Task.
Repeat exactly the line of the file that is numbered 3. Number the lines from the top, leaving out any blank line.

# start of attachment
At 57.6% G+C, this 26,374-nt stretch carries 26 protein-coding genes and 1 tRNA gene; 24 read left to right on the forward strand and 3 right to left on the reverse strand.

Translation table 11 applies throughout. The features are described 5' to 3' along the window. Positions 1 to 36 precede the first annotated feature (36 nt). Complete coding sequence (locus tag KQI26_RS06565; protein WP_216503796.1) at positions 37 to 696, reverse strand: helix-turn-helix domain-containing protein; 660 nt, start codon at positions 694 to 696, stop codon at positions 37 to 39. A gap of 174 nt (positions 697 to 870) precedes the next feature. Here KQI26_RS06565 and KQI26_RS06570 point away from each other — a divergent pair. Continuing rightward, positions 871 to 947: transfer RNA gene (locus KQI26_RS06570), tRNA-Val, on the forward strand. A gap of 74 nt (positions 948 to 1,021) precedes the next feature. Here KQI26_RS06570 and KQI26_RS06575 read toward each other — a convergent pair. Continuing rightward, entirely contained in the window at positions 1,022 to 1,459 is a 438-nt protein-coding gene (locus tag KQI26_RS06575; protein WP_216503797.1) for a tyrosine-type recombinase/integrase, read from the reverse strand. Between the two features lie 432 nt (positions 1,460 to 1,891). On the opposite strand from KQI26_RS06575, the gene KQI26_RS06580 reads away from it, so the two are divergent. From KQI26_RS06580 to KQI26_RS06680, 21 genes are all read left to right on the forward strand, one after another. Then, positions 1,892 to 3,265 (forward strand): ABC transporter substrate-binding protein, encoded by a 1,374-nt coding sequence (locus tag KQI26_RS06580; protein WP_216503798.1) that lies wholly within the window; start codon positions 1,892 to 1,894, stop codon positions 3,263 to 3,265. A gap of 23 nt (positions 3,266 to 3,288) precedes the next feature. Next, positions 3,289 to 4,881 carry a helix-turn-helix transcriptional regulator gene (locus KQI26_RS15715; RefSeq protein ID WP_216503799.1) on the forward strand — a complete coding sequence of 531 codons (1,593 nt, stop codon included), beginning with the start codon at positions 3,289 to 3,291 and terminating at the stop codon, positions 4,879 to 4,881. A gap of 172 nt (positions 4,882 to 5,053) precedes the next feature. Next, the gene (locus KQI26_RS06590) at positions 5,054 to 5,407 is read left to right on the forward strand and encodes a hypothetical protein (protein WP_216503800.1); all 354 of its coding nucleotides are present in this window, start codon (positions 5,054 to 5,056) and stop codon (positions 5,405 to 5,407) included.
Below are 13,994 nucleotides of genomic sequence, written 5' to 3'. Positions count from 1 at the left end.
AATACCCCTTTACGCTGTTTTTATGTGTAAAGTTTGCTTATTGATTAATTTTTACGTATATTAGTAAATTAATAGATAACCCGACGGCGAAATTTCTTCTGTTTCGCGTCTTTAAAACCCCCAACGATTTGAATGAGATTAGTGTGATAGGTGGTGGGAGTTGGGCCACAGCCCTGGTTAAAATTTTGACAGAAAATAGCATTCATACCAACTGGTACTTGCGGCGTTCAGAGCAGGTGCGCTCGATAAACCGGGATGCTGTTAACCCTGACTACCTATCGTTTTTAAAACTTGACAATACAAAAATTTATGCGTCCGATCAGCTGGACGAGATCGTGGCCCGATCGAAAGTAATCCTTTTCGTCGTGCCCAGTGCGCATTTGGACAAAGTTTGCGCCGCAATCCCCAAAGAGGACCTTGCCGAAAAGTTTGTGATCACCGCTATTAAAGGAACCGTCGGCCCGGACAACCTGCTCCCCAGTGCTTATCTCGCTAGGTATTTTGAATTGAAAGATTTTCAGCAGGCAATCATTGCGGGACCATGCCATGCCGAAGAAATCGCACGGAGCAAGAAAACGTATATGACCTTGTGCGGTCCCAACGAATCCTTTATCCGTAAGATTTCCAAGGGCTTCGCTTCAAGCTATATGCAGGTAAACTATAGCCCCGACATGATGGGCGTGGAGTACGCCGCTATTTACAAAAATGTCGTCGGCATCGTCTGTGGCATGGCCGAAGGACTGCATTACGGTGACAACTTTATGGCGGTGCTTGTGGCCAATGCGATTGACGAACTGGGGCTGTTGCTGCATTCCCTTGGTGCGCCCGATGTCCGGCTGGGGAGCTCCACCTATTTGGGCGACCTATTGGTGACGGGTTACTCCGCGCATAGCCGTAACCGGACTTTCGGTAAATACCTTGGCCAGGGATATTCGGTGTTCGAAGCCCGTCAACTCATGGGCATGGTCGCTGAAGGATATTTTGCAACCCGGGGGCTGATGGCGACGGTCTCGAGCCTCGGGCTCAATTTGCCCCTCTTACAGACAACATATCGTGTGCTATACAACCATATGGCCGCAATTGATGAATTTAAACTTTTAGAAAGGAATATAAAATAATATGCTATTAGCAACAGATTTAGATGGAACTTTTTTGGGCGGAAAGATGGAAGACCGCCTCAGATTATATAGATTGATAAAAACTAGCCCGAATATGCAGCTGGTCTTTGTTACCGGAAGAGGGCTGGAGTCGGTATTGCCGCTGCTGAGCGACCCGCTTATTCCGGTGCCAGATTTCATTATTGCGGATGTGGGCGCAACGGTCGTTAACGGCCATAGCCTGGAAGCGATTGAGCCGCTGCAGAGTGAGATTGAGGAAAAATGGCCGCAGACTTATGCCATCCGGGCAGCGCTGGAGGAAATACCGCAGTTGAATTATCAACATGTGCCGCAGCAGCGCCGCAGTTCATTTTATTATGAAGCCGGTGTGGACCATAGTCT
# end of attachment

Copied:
Below are 13,994 nucleotides of genomic sequence, written 5' to 3'. Positions count from 1 at the left end.